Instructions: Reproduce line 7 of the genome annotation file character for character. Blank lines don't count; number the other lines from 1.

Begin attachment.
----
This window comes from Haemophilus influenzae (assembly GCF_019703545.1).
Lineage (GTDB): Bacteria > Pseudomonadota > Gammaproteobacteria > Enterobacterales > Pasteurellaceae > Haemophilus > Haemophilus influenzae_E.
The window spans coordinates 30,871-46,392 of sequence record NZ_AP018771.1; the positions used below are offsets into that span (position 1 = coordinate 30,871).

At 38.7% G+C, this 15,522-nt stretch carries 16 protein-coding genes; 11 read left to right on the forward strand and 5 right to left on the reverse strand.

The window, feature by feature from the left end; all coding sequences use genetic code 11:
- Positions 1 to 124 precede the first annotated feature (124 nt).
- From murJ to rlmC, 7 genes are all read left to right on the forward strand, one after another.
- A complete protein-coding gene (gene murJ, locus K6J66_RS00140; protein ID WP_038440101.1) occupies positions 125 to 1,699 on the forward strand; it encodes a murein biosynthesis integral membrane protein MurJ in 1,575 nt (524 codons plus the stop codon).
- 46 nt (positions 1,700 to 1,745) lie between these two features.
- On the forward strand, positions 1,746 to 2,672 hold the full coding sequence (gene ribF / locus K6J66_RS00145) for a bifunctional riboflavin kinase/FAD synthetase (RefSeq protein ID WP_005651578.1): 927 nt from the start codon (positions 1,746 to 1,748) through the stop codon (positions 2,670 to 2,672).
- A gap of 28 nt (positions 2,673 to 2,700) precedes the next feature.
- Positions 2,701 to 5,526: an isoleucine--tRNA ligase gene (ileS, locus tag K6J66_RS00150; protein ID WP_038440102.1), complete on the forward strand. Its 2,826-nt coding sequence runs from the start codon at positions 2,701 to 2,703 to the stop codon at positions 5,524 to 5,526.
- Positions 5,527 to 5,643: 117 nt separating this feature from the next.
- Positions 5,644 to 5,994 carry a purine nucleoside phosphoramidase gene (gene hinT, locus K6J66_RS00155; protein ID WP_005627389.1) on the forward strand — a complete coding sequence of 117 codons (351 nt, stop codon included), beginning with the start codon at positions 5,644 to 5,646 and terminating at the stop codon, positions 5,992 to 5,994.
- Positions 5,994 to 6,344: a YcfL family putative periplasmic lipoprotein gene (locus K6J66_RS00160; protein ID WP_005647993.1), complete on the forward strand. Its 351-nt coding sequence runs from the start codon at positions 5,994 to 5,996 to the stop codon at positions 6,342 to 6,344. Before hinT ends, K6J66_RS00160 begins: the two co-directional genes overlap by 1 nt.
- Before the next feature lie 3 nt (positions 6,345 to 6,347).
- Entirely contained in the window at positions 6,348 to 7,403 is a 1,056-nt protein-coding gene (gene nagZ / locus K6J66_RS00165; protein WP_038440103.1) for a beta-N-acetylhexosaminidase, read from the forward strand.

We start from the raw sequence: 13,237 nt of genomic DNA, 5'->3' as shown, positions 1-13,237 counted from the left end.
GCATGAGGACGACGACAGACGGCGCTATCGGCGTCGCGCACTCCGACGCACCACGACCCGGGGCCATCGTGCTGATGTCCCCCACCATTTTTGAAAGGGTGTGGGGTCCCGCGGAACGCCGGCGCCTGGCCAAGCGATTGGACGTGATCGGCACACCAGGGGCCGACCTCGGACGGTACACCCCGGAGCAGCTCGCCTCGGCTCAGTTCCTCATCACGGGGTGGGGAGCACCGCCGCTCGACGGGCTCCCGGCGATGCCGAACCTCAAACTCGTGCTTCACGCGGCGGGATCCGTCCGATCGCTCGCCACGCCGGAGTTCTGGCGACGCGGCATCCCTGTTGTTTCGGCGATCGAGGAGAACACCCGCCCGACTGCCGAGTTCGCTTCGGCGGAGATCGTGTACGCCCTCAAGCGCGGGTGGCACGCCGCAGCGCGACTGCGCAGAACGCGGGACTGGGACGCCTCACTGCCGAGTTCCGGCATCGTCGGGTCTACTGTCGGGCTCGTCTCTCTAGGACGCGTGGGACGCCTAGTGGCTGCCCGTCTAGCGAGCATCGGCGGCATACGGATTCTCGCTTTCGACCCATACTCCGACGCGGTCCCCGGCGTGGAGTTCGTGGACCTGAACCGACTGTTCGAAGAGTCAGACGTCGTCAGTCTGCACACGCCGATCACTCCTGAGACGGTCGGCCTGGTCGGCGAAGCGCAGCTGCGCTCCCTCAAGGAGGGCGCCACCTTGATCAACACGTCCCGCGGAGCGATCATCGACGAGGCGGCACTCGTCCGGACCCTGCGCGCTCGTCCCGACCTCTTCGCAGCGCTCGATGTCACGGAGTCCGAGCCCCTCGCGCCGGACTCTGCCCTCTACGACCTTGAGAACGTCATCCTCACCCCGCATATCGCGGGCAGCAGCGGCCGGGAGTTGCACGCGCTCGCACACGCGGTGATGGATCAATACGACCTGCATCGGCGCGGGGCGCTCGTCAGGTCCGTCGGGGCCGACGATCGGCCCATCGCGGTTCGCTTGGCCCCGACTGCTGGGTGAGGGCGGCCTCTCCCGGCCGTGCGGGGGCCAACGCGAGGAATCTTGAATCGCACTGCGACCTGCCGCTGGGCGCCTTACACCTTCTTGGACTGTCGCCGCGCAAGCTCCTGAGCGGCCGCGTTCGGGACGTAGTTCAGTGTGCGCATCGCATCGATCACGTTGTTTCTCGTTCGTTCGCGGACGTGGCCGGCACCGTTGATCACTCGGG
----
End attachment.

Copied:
- From murJ to rlmC, 7 genes are all read left to right on the forward strand, one after another.